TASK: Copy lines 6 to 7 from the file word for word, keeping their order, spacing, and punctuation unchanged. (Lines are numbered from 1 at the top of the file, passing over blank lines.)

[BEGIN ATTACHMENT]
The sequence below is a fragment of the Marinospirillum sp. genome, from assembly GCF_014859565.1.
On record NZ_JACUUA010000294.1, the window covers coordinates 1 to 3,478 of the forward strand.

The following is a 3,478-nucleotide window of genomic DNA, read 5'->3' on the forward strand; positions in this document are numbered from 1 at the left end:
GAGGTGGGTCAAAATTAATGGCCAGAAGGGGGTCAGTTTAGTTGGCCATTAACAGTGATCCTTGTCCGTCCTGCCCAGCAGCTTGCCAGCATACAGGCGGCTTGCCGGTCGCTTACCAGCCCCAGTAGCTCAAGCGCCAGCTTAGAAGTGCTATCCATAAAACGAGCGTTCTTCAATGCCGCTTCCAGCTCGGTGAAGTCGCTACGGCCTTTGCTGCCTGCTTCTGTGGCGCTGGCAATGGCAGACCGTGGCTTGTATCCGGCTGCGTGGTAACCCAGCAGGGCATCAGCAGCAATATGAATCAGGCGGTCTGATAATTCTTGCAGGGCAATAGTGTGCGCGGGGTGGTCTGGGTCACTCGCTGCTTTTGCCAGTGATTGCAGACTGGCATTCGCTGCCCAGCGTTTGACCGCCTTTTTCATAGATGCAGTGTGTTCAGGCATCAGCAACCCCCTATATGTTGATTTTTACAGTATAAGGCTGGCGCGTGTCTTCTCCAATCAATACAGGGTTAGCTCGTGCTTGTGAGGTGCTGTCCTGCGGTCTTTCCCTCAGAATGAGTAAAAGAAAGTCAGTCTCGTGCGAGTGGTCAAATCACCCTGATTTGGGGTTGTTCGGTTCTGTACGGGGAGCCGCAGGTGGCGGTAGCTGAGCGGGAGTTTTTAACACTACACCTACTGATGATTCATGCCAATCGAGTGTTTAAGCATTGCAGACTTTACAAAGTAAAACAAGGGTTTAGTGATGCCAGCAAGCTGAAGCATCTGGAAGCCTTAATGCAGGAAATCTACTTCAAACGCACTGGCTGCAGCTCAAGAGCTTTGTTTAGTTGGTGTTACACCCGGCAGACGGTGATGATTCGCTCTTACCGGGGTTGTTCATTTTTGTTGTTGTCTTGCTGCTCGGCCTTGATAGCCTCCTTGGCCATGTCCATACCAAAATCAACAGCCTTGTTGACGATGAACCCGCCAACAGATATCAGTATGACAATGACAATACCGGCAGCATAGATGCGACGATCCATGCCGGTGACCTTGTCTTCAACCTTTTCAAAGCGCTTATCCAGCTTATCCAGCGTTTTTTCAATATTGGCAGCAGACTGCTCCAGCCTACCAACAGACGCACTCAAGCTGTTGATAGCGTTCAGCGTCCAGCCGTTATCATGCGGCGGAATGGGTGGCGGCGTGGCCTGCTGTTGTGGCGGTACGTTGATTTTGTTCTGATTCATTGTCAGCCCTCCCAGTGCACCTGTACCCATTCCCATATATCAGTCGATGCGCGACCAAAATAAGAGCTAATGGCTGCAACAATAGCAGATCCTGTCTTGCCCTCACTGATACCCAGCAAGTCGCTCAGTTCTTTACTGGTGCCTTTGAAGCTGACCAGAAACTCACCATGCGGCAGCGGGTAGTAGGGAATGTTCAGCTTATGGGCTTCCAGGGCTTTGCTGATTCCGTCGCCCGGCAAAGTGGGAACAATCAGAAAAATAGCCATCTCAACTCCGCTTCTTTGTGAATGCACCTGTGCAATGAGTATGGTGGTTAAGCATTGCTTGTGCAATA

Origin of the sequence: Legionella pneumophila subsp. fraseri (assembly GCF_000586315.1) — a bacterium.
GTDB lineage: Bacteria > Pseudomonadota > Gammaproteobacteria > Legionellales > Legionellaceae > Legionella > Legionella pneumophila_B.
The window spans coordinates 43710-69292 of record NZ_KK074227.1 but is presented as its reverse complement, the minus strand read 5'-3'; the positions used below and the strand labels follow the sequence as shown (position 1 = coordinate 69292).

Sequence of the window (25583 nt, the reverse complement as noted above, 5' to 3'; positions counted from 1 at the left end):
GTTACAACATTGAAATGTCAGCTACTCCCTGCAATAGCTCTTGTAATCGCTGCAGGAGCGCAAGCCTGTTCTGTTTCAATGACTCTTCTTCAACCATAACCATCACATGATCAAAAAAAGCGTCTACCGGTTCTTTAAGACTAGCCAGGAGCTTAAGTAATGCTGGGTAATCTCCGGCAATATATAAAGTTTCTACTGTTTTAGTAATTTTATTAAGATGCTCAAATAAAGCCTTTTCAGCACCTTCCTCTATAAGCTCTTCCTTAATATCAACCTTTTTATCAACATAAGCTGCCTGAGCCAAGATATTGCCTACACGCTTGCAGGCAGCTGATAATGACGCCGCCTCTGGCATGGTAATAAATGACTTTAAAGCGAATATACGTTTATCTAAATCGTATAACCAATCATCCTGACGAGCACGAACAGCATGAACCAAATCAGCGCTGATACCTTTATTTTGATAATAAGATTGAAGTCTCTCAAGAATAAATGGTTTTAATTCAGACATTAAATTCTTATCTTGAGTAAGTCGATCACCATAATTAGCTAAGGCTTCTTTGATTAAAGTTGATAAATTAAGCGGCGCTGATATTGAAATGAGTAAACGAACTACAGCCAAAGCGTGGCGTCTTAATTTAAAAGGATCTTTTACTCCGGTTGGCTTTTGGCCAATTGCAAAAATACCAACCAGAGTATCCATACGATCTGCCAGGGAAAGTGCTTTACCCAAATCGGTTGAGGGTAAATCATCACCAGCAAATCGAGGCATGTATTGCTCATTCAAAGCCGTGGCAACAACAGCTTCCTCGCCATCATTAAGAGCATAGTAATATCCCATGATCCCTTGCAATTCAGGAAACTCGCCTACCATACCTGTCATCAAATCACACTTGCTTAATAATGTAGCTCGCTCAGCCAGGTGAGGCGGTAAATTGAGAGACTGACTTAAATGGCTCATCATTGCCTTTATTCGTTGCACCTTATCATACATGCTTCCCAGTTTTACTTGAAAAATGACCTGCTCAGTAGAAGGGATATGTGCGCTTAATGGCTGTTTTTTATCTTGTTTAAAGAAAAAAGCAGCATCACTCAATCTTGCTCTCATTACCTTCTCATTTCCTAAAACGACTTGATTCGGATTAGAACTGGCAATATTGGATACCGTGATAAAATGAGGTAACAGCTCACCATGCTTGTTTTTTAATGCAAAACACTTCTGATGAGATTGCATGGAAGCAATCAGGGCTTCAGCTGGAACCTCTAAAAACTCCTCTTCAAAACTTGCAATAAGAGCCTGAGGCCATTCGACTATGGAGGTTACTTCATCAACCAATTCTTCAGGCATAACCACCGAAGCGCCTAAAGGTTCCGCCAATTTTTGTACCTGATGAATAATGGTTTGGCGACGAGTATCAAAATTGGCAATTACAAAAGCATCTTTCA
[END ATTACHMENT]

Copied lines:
GTDB lineage: Bacteria > Pseudomonadota > Gammaproteobacteria > Legionellales > Legionellaceae > Legionella > Legionella pneumophila_B.
The window spans coordinates 43710-69292 of record NZ_KK074227.1 but is presented as its reverse complement, the minus strand read 5'-3'; the positions used below and the strand labels follow the sequence as shown (position 1 = coordinate 69292).